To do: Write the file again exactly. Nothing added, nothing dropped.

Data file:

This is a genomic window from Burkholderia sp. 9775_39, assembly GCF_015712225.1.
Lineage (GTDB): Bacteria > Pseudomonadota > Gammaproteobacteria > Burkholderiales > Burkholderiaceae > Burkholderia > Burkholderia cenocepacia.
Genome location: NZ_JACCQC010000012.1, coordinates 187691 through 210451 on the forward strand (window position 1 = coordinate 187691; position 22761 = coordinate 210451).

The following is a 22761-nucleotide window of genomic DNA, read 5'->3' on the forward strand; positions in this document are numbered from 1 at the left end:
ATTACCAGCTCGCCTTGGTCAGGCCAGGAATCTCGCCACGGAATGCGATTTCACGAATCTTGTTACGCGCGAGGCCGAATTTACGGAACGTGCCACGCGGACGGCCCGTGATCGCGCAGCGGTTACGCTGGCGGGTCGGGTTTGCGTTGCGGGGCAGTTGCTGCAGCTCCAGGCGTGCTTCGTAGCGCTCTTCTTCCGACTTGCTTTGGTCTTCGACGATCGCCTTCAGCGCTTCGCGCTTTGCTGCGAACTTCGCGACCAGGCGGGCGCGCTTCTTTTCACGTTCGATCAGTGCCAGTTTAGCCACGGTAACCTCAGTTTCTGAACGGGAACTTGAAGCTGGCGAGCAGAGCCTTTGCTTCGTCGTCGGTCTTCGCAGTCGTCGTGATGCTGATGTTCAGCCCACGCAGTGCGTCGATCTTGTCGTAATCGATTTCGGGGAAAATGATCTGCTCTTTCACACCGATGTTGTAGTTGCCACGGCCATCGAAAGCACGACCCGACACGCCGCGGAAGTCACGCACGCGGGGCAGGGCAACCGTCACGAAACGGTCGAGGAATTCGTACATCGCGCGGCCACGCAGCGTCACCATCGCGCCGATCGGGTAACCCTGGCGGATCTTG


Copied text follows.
This is a genomic window from Burkholderia sp. 9775_39, assembly GCF_015712225.1.
Lineage (GTDB): Bacteria > Pseudomonadota > Gammaproteobacteria > Burkholderiales > Burkholderiaceae > Burkholderia > Burkholderia cenocepacia.
Genome location: NZ_JACCQC010000012.1, coordinates 187691 through 210451 on the forward strand (window position 1 = coordinate 187691; position 22761 = coordinate 210451).

The following is a 22761-nucleotide window of genomic DNA, read 5'->3' on the forward strand; positions in this document are numbered from 1 at the left end:
ATTACCAGCTCGCCTTGGTCAGGCCAGGAATCTCGCCACGGAATGCGATTTCACGAATCTTGTTACGCGCGAGGCCGAATTTACGGAACGTGCCACGCGGACGGCCCGTGATCGCGCAGCGGTTACGCTGGCGGGTCGGGTTTGCGTTGCGGGGCAGTTGCTGCAGCTCCAGGCGTGCTTCGTAGCGCTCTTCTTCCGACTTGCTTTGGTCTTCGACGATCGCCTTCAGCGCTTCGCGCTTTGCTGCGAACTTCGCGACCAGGCGGGCGCGCTTCTTTTCACGTTCGATCAGTGCCAGTTTAGCCACGGTAACCTCAGTTTCTGAACGGGAACTTGAAGCTGGCGAGCAGAGCCTTTGCTTCGTCGTCGGTCTTCGCAGTCGTCGTGATGCTGATGTTCAGCCCACGCAGTGCGTCGATCTTGTCGTAATCGATTTCGGGGAAAATGATCTGCTCTTTCACACCGATGTTGTAGTTGCCACGGCCATCGAAAGCACGACCCGACACGCCGCGGAAGTCACGCACGCGGGGCAGGGCAACCGTCACGAAACGGTCGAGGAATTCGTACATCGCGCGGCCACGCAGCGTCACCATCGCGCCGATCGGGTAACCCTGGCGGATCTTG